The Missile Defense Agency conducts the first intercept flight test of a land-based Aegis Ballistic Missile Defense weapon system from the Aegis Ashore Missile Defense Test Complex in Kauai, Hawaii. Photo: US Missile Defense Agency handout via Reuters/Leah Garton

Japanese Defense Minister Itsunori Onodera clearly had China on his mind when he hinted during a visit to a US missile test site in Hawaii that his country needs to build a comprehensive system capable of intercepting cruise missiles.

“We would like to develop (the system) into a basic infrastructure that will be helpful in comprehensive missile defense and can (intercept) cruise and other kinds of missiles,” he told reporters after visiting the facility on the island of Kauai,” the Japan Times quoted Onodera as saying on January 10.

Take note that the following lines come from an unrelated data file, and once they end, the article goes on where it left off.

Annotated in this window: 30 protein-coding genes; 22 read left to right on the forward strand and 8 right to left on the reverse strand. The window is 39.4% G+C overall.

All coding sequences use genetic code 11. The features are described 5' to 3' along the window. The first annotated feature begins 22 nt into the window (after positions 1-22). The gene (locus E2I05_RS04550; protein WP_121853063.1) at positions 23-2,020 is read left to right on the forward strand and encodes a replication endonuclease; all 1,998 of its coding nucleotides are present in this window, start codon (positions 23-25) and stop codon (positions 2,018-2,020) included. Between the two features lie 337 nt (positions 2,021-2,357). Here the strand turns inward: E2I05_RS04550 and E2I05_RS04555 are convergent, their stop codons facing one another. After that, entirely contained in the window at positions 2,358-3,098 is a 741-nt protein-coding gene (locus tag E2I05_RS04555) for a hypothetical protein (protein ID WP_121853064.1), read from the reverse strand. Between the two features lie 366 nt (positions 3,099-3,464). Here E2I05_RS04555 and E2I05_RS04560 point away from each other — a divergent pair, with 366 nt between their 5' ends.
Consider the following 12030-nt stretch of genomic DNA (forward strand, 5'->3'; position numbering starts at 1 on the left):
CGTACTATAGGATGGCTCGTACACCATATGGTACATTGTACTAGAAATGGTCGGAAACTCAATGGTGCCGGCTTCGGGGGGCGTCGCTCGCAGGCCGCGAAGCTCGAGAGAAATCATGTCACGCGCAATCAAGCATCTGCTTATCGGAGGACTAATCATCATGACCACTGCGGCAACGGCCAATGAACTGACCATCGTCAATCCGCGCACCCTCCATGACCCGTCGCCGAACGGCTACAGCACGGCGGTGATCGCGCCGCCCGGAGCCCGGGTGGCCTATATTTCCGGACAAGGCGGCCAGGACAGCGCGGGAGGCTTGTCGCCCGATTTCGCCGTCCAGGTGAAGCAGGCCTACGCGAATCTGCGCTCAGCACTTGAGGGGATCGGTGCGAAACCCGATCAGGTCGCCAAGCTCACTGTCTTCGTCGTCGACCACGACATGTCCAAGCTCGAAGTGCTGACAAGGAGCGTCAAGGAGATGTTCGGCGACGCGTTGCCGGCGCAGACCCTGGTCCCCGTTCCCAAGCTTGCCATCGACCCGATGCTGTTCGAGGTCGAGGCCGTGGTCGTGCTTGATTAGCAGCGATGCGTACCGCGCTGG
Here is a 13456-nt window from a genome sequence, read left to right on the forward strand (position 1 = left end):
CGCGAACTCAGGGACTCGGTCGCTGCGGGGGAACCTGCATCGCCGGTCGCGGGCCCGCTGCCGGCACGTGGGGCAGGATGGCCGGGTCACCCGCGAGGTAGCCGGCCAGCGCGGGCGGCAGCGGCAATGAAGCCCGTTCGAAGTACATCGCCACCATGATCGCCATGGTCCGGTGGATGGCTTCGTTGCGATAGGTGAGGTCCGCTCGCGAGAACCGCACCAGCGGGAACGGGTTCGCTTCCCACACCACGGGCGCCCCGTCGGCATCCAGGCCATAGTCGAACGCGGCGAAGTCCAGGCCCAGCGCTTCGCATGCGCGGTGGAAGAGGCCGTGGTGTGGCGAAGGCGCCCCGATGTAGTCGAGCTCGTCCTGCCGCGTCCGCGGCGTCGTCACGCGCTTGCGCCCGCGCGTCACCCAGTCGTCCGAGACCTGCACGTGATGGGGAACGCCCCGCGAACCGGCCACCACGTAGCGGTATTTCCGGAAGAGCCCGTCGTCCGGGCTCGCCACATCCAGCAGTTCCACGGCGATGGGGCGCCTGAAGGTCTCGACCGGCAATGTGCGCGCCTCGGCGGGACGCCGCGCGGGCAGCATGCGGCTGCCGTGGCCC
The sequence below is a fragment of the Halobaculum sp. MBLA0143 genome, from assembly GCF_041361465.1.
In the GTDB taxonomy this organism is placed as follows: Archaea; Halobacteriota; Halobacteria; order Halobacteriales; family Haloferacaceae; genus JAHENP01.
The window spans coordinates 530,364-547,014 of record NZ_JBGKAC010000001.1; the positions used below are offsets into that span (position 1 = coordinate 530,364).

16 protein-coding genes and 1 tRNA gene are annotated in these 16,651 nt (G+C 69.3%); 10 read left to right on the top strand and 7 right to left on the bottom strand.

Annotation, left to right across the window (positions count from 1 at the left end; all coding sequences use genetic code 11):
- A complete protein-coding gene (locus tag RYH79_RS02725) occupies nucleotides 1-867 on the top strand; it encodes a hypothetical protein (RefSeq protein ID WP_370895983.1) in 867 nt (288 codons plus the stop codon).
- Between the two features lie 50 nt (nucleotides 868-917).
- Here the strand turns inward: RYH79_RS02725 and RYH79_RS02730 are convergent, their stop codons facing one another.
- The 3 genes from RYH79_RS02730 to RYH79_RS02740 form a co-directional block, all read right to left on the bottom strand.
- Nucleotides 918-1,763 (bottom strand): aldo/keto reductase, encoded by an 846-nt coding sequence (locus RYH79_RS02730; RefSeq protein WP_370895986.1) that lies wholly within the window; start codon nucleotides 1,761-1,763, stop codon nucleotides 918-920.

Japan is planning to introduce the Aegis Ashore, the land-based version of the missile defense system, to deal with the increasing threat from North Korean ballistic missiles. But Asahi Shimbun and others noted that the minister’s remarks suggest that Japan should expand Aegis Ashore to deal with possible cruise missile attacks.

Outside Russia, the one country near Japan capable of launching such cruise missiles is China. The Chinese military is actively developing anti-ship and land attack cruise missiles with faster speeds and longer ranges.

The defense minister’s remarks on boosting Japan’s missile defense capabilities came after his first visit to the US military’s Aegis Ashore test site on Kauai Island in Hawaii.

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